Post date: 14/03/2022 12:32

The ECBs unambiguously hawkish messaging last week did not stop the euro from sinking to new lows as concerns mount over stagflation or worse. We also saw a significant rebound in Eastern European currencies led by the Polish zloty, as central banks in the region both raised interest rates aggressively and/or intervened directly in the market in order to prop up their currencies. We also saw continuing rallies in commodity currencies far away from the war, such as our long standing favourite, the Brazilian real. Economic news will continue to take a back seat to the newsflow from the war on one hand, and the reaction to the fresh supply shock from the world’s major central banks on the other. This week will be the Federal Reserve’s turn. Market expectations for a 25 basis point hike look correct to us, and we also expect an unambiguously hawkish message as the Fed has fallen severely behind the curve. We expect more or less the same outcome from the Bank of England meeting the following day.


Very strong monthly GDP data out of the UK confirms that the economy was very strong prior to the war shock. Sterling, however, did not benefit, ending the week near the bottom of the G10 rankings. We are a bit puzzled by the move lower – we think the currency is oversold, and see scope for a rebound.

This should be helped along by the Bank of England meeting on Thursday. We expect the MPC to hike interest rates again and join the Fed and ECB in pivoting communications towards an increased focus in taming surging inflation amid the fresh supply shocks. With a 25 basis point move fully priced in by markets, the reaction in the pound will be driven largely by the voting patterns, and communications on both inflation and future rate increases.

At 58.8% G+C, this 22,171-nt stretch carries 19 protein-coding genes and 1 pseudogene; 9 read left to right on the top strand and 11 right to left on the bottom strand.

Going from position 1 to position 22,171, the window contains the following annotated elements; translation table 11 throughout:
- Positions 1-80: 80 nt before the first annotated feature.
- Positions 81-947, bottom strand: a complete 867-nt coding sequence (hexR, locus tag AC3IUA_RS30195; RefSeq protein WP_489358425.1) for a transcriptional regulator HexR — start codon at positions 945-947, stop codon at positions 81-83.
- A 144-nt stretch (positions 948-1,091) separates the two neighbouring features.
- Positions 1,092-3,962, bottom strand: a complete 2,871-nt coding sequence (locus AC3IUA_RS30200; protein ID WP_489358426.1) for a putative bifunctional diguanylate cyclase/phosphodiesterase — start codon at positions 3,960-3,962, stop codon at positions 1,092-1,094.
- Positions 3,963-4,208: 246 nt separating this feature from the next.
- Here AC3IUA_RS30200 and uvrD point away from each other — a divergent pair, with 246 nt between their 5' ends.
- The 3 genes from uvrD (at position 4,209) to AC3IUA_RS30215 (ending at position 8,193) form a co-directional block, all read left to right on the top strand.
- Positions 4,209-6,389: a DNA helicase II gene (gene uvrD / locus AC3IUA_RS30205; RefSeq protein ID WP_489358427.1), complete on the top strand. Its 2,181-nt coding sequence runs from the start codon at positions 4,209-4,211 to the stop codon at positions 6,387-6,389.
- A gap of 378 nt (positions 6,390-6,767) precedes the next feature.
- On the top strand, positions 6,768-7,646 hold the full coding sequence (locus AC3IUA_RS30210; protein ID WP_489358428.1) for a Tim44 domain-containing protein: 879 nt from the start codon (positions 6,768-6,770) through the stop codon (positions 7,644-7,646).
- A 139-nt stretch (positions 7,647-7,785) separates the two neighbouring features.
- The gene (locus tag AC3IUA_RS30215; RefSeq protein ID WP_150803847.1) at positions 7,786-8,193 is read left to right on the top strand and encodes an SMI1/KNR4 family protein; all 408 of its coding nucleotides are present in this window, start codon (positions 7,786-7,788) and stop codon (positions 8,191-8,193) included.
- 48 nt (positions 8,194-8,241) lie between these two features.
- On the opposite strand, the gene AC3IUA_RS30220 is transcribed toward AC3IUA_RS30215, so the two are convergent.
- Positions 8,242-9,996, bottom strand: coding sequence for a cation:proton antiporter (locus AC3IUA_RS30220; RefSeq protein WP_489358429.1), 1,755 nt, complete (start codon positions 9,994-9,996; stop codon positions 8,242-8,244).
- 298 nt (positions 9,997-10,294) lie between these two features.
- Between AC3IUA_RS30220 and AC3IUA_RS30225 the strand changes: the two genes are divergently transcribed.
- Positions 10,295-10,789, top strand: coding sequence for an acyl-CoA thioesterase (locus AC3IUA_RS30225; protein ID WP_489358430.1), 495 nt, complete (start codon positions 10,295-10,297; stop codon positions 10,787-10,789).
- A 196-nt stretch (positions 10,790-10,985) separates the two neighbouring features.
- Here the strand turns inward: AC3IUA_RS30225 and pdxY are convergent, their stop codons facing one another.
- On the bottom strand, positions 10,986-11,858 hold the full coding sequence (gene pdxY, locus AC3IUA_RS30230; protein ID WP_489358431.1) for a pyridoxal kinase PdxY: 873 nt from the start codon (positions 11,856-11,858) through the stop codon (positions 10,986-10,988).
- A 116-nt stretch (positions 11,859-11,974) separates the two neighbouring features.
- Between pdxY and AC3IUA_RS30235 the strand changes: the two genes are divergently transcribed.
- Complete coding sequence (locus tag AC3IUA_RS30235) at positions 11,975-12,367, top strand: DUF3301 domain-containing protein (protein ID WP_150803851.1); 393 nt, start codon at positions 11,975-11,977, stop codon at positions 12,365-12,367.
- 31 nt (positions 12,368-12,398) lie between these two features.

The ECB seems to have finally pivoted to restoring its inflation credibility, but for now markets remain focused on the war threat to the European economy and the euro seems unable to hold above key levels versus the dollar. This is for now a common struggle to all European currencies, but we think that any significant positive news from the war could lead to a rebound of the oversold common currency. Meanwhile, a slate of ECB speakers are on tap for Thursday, which should add needed clarity to the ECB’s intended schedule for higher rates. We continue to see a first hike by at least the bank’s September meeting.


February inflation in the US rose to yet another multi-decade high of almost 8% but, for the first time in a while at least, it did not exceed market expectations. Nevertheless, core inflation also rose sharply, up to 6.4% and its highest level since August 1982. The macroeconomic calendar is light this week, aside of course from the critical FOMC meeting. In principle, the hawkish communications we expect should be positive for the dollar, but the failure of the euro to rally last week suggests that this correlation may have weakened in the wake of the invasion. With a 25 basis point hike fully priced in, we will be paying particularly close attention to the bank’s updated interest rate projections – the ‘dot plot’. We think that a sizable upward revision here is likely in light of the inflation ramifications of the Russia-Ukraine war.